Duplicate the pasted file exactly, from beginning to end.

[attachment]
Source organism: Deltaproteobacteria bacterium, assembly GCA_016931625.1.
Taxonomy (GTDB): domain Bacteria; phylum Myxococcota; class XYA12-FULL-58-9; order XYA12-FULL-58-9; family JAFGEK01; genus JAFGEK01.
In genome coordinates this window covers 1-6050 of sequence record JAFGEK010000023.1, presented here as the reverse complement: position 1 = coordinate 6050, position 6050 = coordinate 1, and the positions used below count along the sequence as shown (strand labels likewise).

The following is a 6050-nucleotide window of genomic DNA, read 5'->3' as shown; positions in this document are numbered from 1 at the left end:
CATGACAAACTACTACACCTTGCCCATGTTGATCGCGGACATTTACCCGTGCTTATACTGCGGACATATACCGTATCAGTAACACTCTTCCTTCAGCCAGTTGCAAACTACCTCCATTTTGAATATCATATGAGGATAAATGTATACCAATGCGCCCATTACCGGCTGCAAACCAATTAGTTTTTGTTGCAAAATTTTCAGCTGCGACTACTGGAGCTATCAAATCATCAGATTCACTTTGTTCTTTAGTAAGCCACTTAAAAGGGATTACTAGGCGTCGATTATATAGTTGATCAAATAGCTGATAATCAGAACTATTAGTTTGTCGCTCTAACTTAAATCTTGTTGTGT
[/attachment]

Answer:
Source organism: Deltaproteobacteria bacterium, assembly GCA_016931625.1.
Taxonomy (GTDB): domain Bacteria; phylum Myxococcota; class XYA12-FULL-58-9; order XYA12-FULL-58-9; family JAFGEK01; genus JAFGEK01.
In genome coordinates this window covers 1-6050 of sequence record JAFGEK010000023.1, presented here as the reverse complement: position 1 = coordinate 6050, position 6050 = coordinate 1, and the positions used below count along the sequence as shown (strand labels likewise).

The following is a 6050-nucleotide window of genomic DNA, read 5'->3' as shown; positions in this document are numbered from 1 at the left end:
CATGACAAACTACTACACCTTGCCCATGTTGATCGCGGACATTTACCCGTGCTTATACTGCGGACATATACCGTATCAGTAACACTCTTCCTTCAGCCAGTTGCAAACTACCTCCATTTTGAATATCATATGAGGATAAATGTATACCAATGCGCCCATTACCGGCTGCAAACCAATTAGTTTTTGTTGCAAAATTTTCAGCTGCGACTACTGGAGCTATCAAATCATCAGATTCACTTTGTTCTTTAGTAAGCCACTTAAAAGGGATTACTAGGCGTCGATTATATAGTTGATCAAATAGCTGATAATCAGAACTATTAGTTTGTCGCTCTAACTTAAATCTTGTTGTGT